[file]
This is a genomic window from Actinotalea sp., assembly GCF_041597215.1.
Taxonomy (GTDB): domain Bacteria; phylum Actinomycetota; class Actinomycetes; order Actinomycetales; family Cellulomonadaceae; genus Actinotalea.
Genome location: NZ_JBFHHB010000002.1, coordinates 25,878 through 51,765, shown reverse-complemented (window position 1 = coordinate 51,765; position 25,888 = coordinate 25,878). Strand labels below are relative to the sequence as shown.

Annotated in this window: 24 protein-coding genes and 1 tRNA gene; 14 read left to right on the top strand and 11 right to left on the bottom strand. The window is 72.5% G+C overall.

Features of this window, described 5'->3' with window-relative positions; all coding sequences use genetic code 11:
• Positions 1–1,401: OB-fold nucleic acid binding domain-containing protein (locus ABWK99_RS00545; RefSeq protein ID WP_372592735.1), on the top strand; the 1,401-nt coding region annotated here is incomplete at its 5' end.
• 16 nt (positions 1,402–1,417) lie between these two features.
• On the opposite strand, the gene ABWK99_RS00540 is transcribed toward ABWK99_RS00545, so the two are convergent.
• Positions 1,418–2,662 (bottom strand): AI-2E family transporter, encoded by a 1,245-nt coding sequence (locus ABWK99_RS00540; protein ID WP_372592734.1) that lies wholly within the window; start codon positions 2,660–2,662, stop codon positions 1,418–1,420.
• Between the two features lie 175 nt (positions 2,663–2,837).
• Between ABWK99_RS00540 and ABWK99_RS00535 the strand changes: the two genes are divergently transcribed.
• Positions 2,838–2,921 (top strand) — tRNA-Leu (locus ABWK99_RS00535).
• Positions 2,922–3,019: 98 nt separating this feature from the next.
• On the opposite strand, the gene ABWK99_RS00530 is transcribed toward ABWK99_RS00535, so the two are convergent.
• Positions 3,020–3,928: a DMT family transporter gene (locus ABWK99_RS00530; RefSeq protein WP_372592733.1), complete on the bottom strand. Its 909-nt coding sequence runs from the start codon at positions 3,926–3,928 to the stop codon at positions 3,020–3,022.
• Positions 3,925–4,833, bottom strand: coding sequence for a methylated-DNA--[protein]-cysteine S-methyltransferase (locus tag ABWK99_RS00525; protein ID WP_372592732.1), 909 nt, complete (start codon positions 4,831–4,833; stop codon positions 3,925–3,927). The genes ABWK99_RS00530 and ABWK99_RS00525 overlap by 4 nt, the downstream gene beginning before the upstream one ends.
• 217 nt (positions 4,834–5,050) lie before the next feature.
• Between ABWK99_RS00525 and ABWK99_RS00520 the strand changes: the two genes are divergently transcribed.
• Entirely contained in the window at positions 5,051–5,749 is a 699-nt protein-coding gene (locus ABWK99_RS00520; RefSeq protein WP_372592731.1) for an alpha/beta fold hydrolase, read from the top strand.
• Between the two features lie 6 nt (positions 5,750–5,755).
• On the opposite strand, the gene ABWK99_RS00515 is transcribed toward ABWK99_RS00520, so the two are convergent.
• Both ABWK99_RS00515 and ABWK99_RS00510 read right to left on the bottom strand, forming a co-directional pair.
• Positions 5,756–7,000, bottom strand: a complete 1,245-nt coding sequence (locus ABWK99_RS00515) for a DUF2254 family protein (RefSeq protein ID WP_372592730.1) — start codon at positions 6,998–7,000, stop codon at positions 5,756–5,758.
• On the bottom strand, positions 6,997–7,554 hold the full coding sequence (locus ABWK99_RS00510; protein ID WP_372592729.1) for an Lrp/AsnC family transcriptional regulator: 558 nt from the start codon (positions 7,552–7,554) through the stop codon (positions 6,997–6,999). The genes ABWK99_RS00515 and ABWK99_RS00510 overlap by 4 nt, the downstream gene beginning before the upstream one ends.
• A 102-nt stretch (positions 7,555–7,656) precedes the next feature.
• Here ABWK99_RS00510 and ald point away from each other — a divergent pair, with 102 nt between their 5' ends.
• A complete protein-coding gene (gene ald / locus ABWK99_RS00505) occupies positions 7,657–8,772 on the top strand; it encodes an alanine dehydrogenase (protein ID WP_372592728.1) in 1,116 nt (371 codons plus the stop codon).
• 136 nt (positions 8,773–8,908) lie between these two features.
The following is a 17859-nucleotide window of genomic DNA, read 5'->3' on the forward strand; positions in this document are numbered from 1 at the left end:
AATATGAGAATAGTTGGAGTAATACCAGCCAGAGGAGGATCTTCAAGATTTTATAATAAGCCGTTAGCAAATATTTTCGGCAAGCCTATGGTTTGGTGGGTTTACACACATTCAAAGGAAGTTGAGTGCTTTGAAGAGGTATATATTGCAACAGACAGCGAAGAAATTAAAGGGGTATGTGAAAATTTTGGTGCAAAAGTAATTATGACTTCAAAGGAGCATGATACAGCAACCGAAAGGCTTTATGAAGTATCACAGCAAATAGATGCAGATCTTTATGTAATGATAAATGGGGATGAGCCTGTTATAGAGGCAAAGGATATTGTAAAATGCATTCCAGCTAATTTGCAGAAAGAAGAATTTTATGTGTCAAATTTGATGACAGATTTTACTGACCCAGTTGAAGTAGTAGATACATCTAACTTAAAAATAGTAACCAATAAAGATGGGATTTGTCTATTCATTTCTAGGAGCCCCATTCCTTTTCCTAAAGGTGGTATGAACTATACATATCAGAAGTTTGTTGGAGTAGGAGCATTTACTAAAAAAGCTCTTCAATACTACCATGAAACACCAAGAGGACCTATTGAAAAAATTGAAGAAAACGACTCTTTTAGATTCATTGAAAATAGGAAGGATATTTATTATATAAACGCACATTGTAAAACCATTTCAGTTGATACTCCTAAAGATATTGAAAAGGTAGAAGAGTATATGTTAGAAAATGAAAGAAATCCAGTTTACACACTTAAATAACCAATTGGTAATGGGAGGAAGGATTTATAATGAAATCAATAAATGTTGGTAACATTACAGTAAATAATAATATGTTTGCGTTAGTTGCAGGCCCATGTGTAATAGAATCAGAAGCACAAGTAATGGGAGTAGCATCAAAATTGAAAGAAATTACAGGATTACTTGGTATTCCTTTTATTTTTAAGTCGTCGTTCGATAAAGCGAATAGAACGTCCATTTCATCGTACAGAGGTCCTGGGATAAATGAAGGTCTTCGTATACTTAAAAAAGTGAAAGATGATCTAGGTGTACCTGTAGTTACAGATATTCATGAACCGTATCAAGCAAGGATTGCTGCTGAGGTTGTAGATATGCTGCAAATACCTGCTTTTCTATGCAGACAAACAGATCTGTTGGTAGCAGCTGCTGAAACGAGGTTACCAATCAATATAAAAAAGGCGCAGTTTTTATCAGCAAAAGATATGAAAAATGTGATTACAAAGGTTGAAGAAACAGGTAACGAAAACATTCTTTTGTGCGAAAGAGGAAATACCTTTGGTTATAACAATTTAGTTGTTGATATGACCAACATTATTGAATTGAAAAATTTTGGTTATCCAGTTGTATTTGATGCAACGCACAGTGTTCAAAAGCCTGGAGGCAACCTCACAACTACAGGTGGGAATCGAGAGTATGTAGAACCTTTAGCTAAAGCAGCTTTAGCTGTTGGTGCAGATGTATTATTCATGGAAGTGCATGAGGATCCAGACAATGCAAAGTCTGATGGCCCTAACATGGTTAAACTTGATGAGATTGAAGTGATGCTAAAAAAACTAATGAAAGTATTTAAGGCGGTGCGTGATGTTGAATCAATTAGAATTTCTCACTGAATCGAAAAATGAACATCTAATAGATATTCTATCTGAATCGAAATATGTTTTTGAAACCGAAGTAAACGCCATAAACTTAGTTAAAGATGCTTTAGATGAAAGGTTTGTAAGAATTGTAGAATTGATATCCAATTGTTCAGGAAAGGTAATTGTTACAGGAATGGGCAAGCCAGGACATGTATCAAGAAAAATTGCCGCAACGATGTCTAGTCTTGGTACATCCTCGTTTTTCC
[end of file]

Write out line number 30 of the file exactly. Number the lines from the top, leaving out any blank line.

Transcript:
AATATGAGAATAGTTGGAGTAATACCAGCCAGAGGAGGATCTTCAAGATTTTATAATAAGCCGTTAGCAAATATTTTCGGCAAGCCTATGGTTTGGTGGGTTTACACACATTCAAAGGAAGTTGAGTGCTTTGAAGAGGTATATATTGCAACAGACAGCGAAGAAATTAAAGGGGTATGTGAAAATTTTGGTGCAAAAGTAATTATGACTTCAAAGGAGCATGATACAGCAACCGAAAGGCTTTATGAAGTATCACAGCAAATAGATGCAGATCTTTATGTAATGATAAATGGGGATGAGCCTGTTATAGAGGCAAAGGATATTGTAAAATGCATTCCAGCTAATTTGCAGAAAGAAGAATTTTATGTGTCAAATTTGATGACAGATTTTACTGACCCAGTTGAAGTAGTAGATACATCTAACTTAAAAATAGTAACCAATAAAGATGGGATTTGTCTATTCATTTCTAGGAGCCCCATTCCTTTTCCTAAAGGTGGTATGAACTATACATATCAGAAGTTTGTTGGAGTAGGAGCATTTACTAAAAAAGCTCTTCAATACTACCATGAAACACCAAGAGGACCTATTGAAAAAATTGAAGAAAACGACTCTTTTAGATTCATTGAAAATAGGAAGGATATTTATTATATAAACGCACATTGTAAAACCATTTCAGTTGATACTCCTAAAGATATTGAAAAGGTAGAAGAGTATATGTTAGAAAATGAAAGAAATCCAGTTTACACACTTAAATAACCAATTGGTAATGGGAGGAAGGATTTATAATGAAATCAATAAATGTTGGTAACATTACAGTAAATAATAATATGTTTGCGTTAGTTGCAGGCCCATGTGTAATAGAATCAGAAGCACAAGTAATGGGAGTAGCATCAAAATTGAAAGAAATTACAGGATTACTTGGTATTCCTTTTATTTTTAAGTCGTCGTTCGATAAAGCGAATAGAACGTCCATTTCATCGTACAGAGGTCCTGGGATAAATGAAGGTCTTCGTATACTTAAAAAAGTGAAAGATGATCTAGGTGTACCTGTAGTTACAGATATTCATGAACCGTATCAAGCAAGGATTGCTGCTGAGGTTGTAGATATGCTGCAAATACCTGCTTTTCTATGCAGACAAACAGATCTGTTGGTAGCAGCTGCTGAAACGAGGTTACCAATCAATATAAAAAAGGCGCAGTTTTTATCAGCAAAAGATATGAAAAATGTGATTACAAAGGTTGAAGAAACAGGTAACGAAAACATTCTTTTGTGCGAAAGAGGAAATACCTTTGGTTATAACAATTTAGTTGTTGATATGACCAACATTATTGAATTGAAAAATTTTGGTTATCCAGTTGTATTTGATGCAACGCACAGTGTTCAAAAGCCTGGAGGCAACCTCACAACTACAGGTGGGAATCGAGAGTATGTAGAACCTTTAGCTAAAGCAGCTTTAGCTGTTGGTGCAGATGTATTATTCATGGAAGTGCATGAGGATCCAGACAATGCAAAGTCTGATGGCCCTAACATGGTTAAACTTGATGAGATTGAAGTGATGCTAAAAAAACTAATGAAAGTATTTAAGGCGGTGCGTGATGTTGAATCAATTAGAATTTCTCACTGAATCGAAAAATGAACATCTAATAGATATTCTATCTGAATCGAAATATGTTTTTGAAACCGAAGTAAACGCCATAAACTTAGTTAAAGATGCTTTAGATGAAAGGTTTGTAAGAATTGTAGAATTGATATCCAATTGTTCAGGAAAGGTAATTGTTACAGGAATGGGCAAGCCAGGACATGTATCAAGAAAAATTGCCGCAACGATGTCTAGTCTTGGTACATCCTCGTTTTTCC